- Ark: Forward by Evan Rachel Wood. Science fiction tends to go under the radar when it comes to short stories, but this collection may just change that. For example, in one story, a scientist is left on Earth to catalog plants while everyone else evacuates. Bonus point: all stories are narrated by famous sci-fi and paranormal authors and actors.
- “The Neil Gaiman at the End of the Universe” by Arvind Ethan David. The title already tells you all you need to know – the story is narrated by Neil Gaiman himself and, well, he’s at the end of the universe. What he’s up to there is up to you to find out.
- “Dispossession” by Tayari Jones. What we do with best intentions often costs us dearly and Cheryl, the mother of one boy, is about to find that out the hard way. Having sacrificed so much to send her son to boarding school, she also forfeited her relationship with him. As she’s waiting for him to visit, Cheryl is forced to face the dark side of her decisions.
- “Zikora” by Chimamanda Ngozi Adichie. Call me biased, but I think Adichie is an absolute storytelling genius. Zikora, a highly successful lawyer, is suddenly dumped by her boyfriend when she tells him she’s pregnant (what a sucker). As she’s waiting for the baby’s birth, Zikora, aided by her mother, thinks about what she needs to do to be a good mother to her unborn child.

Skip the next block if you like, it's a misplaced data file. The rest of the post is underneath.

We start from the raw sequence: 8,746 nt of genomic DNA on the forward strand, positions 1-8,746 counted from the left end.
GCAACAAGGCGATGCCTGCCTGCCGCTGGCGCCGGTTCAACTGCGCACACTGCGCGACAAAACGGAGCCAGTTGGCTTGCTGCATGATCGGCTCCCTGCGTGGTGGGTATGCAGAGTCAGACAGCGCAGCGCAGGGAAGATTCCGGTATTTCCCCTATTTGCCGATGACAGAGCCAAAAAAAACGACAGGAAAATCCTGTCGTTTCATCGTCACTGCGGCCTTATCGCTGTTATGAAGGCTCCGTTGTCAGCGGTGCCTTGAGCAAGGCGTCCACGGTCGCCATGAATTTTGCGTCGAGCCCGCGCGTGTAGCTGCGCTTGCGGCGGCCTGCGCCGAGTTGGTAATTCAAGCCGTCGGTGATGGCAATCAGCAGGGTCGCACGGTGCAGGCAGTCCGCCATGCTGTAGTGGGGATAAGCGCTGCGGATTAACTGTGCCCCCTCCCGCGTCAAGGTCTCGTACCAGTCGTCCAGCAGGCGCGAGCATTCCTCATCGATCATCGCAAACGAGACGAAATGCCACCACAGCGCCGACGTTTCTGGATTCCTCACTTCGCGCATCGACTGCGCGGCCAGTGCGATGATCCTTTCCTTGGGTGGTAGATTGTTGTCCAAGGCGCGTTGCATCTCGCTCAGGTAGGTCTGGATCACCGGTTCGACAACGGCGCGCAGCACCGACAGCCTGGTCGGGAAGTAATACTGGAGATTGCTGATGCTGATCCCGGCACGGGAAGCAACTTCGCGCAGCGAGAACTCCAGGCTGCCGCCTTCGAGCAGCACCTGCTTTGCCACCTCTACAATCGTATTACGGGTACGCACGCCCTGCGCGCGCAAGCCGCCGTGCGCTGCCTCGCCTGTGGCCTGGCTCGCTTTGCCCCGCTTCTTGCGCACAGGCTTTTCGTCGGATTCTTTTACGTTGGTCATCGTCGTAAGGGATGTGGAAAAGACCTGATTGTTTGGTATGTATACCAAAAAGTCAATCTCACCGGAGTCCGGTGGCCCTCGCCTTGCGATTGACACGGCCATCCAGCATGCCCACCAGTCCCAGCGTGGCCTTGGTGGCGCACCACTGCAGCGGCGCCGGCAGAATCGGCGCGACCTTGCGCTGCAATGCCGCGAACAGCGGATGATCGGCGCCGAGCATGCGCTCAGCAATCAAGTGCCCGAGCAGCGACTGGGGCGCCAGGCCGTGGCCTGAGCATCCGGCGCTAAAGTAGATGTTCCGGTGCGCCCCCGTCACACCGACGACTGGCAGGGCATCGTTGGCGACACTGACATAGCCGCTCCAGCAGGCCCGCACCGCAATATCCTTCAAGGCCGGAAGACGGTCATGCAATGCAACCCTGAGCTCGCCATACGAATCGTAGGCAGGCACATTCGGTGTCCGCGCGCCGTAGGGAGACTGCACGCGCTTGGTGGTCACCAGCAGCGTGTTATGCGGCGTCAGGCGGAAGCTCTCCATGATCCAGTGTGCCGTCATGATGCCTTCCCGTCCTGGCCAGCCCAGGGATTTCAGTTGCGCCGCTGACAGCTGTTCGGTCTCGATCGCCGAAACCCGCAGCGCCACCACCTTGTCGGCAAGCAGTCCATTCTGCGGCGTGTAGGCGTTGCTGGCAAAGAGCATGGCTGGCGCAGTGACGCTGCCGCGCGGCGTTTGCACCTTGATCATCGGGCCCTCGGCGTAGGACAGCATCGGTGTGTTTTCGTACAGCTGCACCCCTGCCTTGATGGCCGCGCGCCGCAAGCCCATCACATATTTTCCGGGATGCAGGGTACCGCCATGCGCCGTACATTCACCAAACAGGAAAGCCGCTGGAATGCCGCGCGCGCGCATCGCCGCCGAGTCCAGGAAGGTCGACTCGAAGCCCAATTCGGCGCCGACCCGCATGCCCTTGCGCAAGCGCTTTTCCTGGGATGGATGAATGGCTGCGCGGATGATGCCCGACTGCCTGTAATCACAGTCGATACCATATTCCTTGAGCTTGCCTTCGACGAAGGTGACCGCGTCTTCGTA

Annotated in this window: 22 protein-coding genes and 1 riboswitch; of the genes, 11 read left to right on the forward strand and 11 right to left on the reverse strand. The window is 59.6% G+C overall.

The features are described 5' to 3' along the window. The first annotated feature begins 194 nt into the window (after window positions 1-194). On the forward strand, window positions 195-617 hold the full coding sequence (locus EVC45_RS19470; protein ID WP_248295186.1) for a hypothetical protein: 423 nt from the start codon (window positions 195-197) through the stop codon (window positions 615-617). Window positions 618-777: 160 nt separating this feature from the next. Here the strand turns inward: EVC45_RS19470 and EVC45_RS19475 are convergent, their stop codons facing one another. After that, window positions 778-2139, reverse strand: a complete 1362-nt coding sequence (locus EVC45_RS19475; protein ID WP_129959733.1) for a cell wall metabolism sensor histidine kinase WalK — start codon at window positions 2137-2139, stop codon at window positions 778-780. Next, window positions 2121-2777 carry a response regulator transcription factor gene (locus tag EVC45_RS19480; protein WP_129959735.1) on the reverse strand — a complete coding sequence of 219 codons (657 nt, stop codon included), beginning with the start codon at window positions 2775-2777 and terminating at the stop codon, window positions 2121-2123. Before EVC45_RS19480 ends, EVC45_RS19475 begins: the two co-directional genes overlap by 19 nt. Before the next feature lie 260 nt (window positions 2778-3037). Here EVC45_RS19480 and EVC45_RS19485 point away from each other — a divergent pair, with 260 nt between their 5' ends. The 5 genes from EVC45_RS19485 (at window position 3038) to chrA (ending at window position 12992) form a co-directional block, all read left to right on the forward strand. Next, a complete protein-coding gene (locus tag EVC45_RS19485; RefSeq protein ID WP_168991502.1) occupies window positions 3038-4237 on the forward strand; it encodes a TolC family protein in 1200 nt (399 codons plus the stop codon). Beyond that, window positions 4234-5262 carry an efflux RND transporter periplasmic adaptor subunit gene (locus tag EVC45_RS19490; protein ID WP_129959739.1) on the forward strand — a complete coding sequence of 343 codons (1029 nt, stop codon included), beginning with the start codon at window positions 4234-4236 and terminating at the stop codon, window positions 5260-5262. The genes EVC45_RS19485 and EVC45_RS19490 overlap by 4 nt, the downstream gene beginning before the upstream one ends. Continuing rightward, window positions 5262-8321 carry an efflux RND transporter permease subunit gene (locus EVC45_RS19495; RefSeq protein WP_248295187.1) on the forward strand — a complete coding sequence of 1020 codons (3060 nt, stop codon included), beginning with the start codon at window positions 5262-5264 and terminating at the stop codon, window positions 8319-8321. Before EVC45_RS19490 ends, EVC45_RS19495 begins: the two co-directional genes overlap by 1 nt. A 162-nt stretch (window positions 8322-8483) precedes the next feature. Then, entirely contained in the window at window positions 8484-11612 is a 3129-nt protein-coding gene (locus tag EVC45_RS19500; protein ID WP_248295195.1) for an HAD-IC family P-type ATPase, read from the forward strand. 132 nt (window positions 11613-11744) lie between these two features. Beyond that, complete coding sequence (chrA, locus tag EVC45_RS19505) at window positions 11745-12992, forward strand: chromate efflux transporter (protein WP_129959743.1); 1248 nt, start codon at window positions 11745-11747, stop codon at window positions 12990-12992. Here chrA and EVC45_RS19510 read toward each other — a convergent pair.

Other short audiobooks to consider:
- Fortunately, the Milk by Neil Gaiman
- The Prophet by Kahlil Gibran
- Imaginary Homelands by Salman Rushdie
Don’t Look for the Best Short Story Collection
Look instead for something that speaks to you. Leaf through genres and themes, sample various authors, and don’t, for the sake of all that’s good, try to find one single best short-story collection. Books are complex and charming, and reading them is a highly subjective experience.
With that said, I’ve tried to offer a blend of old and new, genre-diverse, and thematically different short stories here. They are a good way to find out what works best for you and whether you want to read more of the same or play around with different ideas.
Whatever you pick, don’t forget a cup of something warm to drink. Pssst, the pumpkin-spice latte season is here 😉.